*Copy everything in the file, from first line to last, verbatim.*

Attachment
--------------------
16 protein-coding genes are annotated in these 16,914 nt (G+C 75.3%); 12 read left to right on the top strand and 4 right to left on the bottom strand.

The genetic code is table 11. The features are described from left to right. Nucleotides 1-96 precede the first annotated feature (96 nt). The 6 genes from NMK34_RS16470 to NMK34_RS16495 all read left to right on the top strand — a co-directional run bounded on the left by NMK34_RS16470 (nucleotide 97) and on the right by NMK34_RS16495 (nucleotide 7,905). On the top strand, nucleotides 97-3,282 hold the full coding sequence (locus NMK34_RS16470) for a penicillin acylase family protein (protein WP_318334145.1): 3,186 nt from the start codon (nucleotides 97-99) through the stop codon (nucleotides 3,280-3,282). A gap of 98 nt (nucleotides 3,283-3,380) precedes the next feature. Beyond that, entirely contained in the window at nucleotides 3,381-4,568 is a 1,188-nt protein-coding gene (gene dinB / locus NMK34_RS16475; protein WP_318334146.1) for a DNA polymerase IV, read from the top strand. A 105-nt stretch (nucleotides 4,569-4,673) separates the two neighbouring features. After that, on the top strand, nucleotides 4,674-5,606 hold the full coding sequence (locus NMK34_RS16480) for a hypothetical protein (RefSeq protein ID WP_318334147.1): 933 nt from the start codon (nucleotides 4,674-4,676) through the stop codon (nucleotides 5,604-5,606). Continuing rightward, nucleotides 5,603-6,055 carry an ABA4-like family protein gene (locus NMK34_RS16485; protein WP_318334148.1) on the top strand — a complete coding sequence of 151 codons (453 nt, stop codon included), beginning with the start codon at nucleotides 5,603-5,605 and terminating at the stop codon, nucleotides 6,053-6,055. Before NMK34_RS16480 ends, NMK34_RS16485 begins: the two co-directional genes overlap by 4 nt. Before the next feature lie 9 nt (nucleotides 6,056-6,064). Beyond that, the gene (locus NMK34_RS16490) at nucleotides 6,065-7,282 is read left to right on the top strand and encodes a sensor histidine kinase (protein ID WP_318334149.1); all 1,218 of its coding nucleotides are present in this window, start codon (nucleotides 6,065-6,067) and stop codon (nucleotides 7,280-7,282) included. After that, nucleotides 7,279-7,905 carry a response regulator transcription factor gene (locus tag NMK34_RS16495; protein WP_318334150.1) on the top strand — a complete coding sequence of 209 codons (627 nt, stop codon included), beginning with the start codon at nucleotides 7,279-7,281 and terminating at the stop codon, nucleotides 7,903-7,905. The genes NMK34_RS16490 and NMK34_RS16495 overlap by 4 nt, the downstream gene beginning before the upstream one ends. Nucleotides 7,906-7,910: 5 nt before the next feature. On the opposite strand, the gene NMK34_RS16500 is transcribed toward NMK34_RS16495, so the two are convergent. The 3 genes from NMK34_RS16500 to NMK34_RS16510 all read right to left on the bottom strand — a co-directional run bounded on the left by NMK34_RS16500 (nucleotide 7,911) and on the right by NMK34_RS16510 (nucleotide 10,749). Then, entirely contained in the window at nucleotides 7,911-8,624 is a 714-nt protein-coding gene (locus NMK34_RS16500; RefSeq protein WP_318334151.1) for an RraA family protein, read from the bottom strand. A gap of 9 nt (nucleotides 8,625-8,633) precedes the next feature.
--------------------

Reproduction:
16 protein-coding genes are annotated in these 16,914 nt (G+C 75.3%); 12 read left to right on the top strand and 4 right to left on the bottom strand.

The genetic code is table 11. The features are described from left to right. Nucleotides 1-96 precede the first annotated feature (96 nt). The 6 genes from NMK34_RS16470 to NMK34_RS16495 all read left to right on the top strand — a co-directional run bounded on the left by NMK34_RS16470 (nucleotide 97) and on the right by NMK34_RS16495 (nucleotide 7,905). On the top strand, nucleotides 97-3,282 hold the full coding sequence (locus NMK34_RS16470) for a penicillin acylase family protein (protein WP_318334145.1): 3,186 nt from the start codon (nucleotides 97-99) through the stop codon (nucleotides 3,280-3,282). A gap of 98 nt (nucleotides 3,283-3,380) precedes the next feature. Beyond that, entirely contained in the window at nucleotides 3,381-4,568 is a 1,188-nt protein-coding gene (gene dinB / locus NMK34_RS16475; protein WP_318334146.1) for a DNA polymerase IV, read from the top strand. A 105-nt stretch (nucleotides 4,569-4,673) separates the two neighbouring features. After that, on the top strand, nucleotides 4,674-5,606 hold the full coding sequence (locus NMK34_RS16480) for a hypothetical protein (RefSeq protein ID WP_318334147.1): 933 nt from the start codon (nucleotides 4,674-4,676) through the stop codon (nucleotides 5,604-5,606). Continuing rightward, nucleotides 5,603-6,055 carry an ABA4-like family protein gene (locus NMK34_RS16485; protein WP_318334148.1) on the top strand — a complete coding sequence of 151 codons (453 nt, stop codon included), beginning with the start codon at nucleotides 5,603-5,605 and terminating at the stop codon, nucleotides 6,053-6,055. Before NMK34_RS16480 ends, NMK34_RS16485 begins: the two co-directional genes overlap by 4 nt. Before the next feature lie 9 nt (nucleotides 6,056-6,064). Beyond that, the gene (locus NMK34_RS16490) at nucleotides 6,065-7,282 is read left to right on the top strand and encodes a sensor histidine kinase (protein ID WP_318334149.1); all 1,218 of its coding nucleotides are present in this window, start codon (nucleotides 6,065-6,067) and stop codon (nucleotides 7,280-7,282) included. After that, nucleotides 7,279-7,905 carry a response regulator transcription factor gene (locus tag NMK34_RS16495; protein WP_318334150.1) on the top strand — a complete coding sequence of 209 codons (627 nt, stop codon included), beginning with the start codon at nucleotides 7,279-7,281 and terminating at the stop codon, nucleotides 7,903-7,905. The genes NMK34_RS16490 and NMK34_RS16495 overlap by 4 nt, the downstream gene beginning before the upstream one ends. Nucleotides 7,906-7,910: 5 nt before the next feature. On the opposite strand, the gene NMK34_RS16500 is transcribed toward NMK34_RS16495, so the two are convergent. The 3 genes from NMK34_RS16500 to NMK34_RS16510 all read right to left on the bottom strand — a co-directional run bounded on the left by NMK34_RS16500 (nucleotide 7,911) and on the right by NMK34_RS16510 (nucleotide 10,749). Then, entirely contained in the window at nucleotides 7,911-8,624 is a 714-nt protein-coding gene (locus NMK34_RS16500; RefSeq protein WP_318334151.1) for an RraA family protein, read from the bottom strand. A gap of 9 nt (nucleotides 8,625-8,633) precedes the next feature.